When the world gets closer.

We help you see farther.

Sign up to our expressly international daily newsletter.

Enjoy unlimited access to quality journalism.

Limited time offer

Get your 30-day free trial!
View from inside a tuk-tuk in Jalalabad, Afghanistan
View from inside a tuk-tuk in Jalalabad, Afghanistan
Mudassar Shah

JALALABAD — It's early morning in Jalalabad, eastern Afghanistan. Haroon Sarwari, 17, and Manzoor Ali, 18, are wearing their backpacks and walking quickly to get a taxi to reach Kabul on time.

These close friends have laid out plans to travel to Europe illegally with the help of a smuggling agent. Haroon's cousins managed to get to Germany three months before, so his father, Sarwar Khan, supports the plan.

"My father sold a few of his cows and borrowed some money from his friends to send me to Europe," the teenager explains. "He has already agreed with the agent on how much to pay."

Sarwar Khan admits, nevertheless, that it's been a difficult decision. "Children are part of the body and soul, but I needed to do this. The security situation in the country is not good and there are no jobs," he says. "The agent told me that Haroon would reach Europe in about three months because the roads are very dangerous."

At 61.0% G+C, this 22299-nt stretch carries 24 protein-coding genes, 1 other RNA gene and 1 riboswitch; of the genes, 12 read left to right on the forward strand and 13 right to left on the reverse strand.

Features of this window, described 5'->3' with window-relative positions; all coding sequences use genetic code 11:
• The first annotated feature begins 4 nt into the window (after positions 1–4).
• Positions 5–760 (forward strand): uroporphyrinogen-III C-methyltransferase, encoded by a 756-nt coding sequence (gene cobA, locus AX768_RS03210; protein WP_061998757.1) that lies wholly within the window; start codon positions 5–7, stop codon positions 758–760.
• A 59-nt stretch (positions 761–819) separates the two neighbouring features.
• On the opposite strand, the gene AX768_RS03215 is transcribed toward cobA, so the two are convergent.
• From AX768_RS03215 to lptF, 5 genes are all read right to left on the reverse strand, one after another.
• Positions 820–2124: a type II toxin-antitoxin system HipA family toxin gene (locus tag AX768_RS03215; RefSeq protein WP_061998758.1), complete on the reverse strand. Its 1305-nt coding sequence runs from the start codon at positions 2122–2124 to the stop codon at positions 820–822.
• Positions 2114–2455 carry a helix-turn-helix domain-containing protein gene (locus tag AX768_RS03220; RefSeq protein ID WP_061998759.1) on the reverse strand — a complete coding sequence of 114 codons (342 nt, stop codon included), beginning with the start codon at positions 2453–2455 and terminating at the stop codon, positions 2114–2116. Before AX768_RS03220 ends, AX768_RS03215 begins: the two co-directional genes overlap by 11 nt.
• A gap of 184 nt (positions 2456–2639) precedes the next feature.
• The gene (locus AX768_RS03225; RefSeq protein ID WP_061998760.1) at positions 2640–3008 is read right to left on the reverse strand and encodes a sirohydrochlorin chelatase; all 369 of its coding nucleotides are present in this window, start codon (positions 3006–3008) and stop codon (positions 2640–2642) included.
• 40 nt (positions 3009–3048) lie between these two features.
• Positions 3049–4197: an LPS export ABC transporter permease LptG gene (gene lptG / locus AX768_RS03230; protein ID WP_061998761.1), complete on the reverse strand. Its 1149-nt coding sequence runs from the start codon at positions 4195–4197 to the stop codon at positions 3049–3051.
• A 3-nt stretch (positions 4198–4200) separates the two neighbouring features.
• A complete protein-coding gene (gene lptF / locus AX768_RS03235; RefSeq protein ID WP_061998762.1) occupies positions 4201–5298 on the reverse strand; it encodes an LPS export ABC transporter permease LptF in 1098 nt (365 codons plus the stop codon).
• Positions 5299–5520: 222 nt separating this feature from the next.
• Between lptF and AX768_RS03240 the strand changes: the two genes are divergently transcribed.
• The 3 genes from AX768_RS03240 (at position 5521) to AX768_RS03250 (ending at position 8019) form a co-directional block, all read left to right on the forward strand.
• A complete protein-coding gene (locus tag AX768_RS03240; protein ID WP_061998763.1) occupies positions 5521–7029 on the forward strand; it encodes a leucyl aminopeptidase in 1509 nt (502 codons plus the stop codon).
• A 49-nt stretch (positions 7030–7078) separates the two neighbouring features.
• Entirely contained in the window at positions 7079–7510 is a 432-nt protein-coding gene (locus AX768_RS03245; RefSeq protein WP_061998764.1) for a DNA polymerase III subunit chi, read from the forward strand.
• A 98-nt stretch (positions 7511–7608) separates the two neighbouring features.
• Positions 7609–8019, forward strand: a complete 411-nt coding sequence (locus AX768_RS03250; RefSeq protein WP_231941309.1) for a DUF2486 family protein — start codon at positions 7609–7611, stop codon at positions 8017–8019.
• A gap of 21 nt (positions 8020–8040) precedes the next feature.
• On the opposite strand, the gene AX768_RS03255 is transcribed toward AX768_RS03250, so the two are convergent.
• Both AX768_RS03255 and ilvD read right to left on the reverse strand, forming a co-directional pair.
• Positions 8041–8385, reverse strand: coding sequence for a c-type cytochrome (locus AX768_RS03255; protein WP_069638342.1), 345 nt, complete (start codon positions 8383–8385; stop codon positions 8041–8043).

Haroon and Manzoor are energetic, happy and anxious during the three-hour-long drive from Jalalabad to Kabul. They spend the entire time talking about what their life in Germany will be like. They say they will take any job, from washing dishes to cleaning toilets. At no point, though, do they talk about the hardships they might endure, or how risky the journey there will be.

Later that afternoon, in the capital, hundreds of Afghans, mostly young people, are queuing for their electronic passports, testament to just how difficult conditions are in the war-torn, economically depressed nation.

[rebelmouse-image 27090139 alt="""" original_size="1024x426" expand=1]

On the Jalalabad to Kabul highway — Photo: Peretz Partensky

A survey in December 2015, conducted jointly by the United Nations Refugee Agency (UNRA) and the Afghanistan Research and Evaluation Unit, or AREU, found that poverty, insecurity and unemployment are the main reasons driving Afghan youth to immigrate illegally. The Afghan government recently announced that 250,000 Afghans have been registered as refugees in developed countries.